Investing in stocks can be very lucrative, but it is certainly not risk free. If you are thinking about investing in stocks you should be aware of a few important factors.
This Market Business News information article provides details on the different types of stocks there are, the risks associated with investing in the stock market, and how investing in stocks for the long-term may be a good option.
The types of stocks
It’s important that you fully understand what stocks are before investing your money in them.
When you buy a stock you become a stockholder, with a share of ownership in the company whose stock was issued to you.
There are two main types of stocks:
Common stock – owners of common stock are entitled to vote at shareholder meetings and receive dividend payments.
Preferred stock – owners of preferred stock do not have voting rights. However, they receive dividends before owners of common stock and are more financially protected if the company goes bankrupt.
Stocks may also fall into one or more of the these categories:
Blue-chip stocks – these are shares in major, established companies that have history of solid growth.
Value stocks – these are shares with a low price-to-earnings (PE) ratio, which means that they are cheaper than other stocks. People tend to buy value stocks in the hope that the price will rebound.
Income stocks – shares that consistently pay dividends.
Growth stocks – these are shares with earnings increasing at a faster rate than the market average. They do not usually pay dividends. However, people buy them in the hope of capital appreciation.
The risks of investing in the stock market
There are two main risks associated with investing in stocks. One has to do with stock volatility – the ups and downs of the price of a stock over time. However, the biggest risk is losing some (or all) of an investment in a stock due to serious decline in the business prospects of the company.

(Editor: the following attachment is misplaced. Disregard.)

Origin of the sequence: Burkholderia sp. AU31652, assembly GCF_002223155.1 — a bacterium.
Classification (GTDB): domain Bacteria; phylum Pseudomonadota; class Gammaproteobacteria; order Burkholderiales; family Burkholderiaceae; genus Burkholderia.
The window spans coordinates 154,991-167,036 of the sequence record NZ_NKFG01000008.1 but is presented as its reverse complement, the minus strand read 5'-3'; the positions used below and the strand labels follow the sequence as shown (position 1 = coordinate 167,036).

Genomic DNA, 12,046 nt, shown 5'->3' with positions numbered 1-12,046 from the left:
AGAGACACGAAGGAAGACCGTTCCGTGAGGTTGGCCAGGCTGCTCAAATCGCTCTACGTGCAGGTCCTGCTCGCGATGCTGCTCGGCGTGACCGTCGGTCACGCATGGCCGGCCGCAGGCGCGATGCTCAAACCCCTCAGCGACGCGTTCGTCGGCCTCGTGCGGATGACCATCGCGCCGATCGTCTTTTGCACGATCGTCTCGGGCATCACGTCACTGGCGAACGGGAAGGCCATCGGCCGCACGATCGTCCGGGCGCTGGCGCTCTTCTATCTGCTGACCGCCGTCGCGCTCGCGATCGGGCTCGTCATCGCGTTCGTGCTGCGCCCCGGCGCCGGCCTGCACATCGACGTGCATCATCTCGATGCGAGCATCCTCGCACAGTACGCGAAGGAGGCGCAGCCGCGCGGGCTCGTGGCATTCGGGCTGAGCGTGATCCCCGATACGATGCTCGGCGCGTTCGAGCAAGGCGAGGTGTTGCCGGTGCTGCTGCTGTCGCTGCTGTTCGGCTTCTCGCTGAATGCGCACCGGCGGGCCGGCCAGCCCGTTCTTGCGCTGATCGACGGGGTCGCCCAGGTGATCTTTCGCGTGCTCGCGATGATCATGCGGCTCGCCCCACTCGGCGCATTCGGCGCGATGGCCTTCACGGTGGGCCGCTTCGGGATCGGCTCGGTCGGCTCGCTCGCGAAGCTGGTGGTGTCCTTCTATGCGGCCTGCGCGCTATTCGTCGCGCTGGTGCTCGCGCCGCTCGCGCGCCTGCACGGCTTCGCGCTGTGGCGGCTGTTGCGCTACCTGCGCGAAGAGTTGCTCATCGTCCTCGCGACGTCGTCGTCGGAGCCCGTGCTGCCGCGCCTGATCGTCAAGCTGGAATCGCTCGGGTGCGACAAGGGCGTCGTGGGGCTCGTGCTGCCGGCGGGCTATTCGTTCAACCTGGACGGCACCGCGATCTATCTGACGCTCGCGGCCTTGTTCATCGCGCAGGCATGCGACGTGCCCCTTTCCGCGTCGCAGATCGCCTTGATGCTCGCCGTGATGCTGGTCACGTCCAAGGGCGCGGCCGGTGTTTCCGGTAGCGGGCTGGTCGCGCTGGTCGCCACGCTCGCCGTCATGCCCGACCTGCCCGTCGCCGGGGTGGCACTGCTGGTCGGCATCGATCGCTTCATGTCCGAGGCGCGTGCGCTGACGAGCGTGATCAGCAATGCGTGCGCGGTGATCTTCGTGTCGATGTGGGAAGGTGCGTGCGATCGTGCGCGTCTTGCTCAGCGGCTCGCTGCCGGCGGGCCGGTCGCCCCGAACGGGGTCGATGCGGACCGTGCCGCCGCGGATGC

Volatility risk – This is the risk of selling a stock too soon, out of panic, because it dropped in price slightly – despite the value of the stock recovering soon afterwards.
Permanent risk to capital – It is possible to buy stock in a company that is in serious decline and permanently lose all your capital. If you are investing for the long-term it is better to not put all your eggs in one basket, spread out your investments, and focus on established blue-chip companies.
Stocks for the long-term
If you take a look at the historical trend of the Dow Jones market (below) you can identify that there have been various different market cycles.
However, despite fluctuations, the big picture shows that the market is trending upwards. Stock market growth over extended periods has been remarkably consistent.
From 1896 up to 2010, there have been four bull markets (shown in green) and four bear markets (shown in red). A bear market is one that is falling, while a bull market is rising.
But what does this mean? It means that if you hold onto investments in the stock market there is a high chance that in the future they will increase in value.
A good strategy of buying stocks for the long-term is to first of all spread your investments. This means investing in a number of different companies – not just one.
In order to play things safe and minimize risk, it is recommended to invest in at least 10 different blue-chip companies that have demonstrated history of solid growth, such as General Electric, Google, Apple, Samsung, Shell, etc.
Hold onto these investments for at least 15 years and you should expect significant capital gain.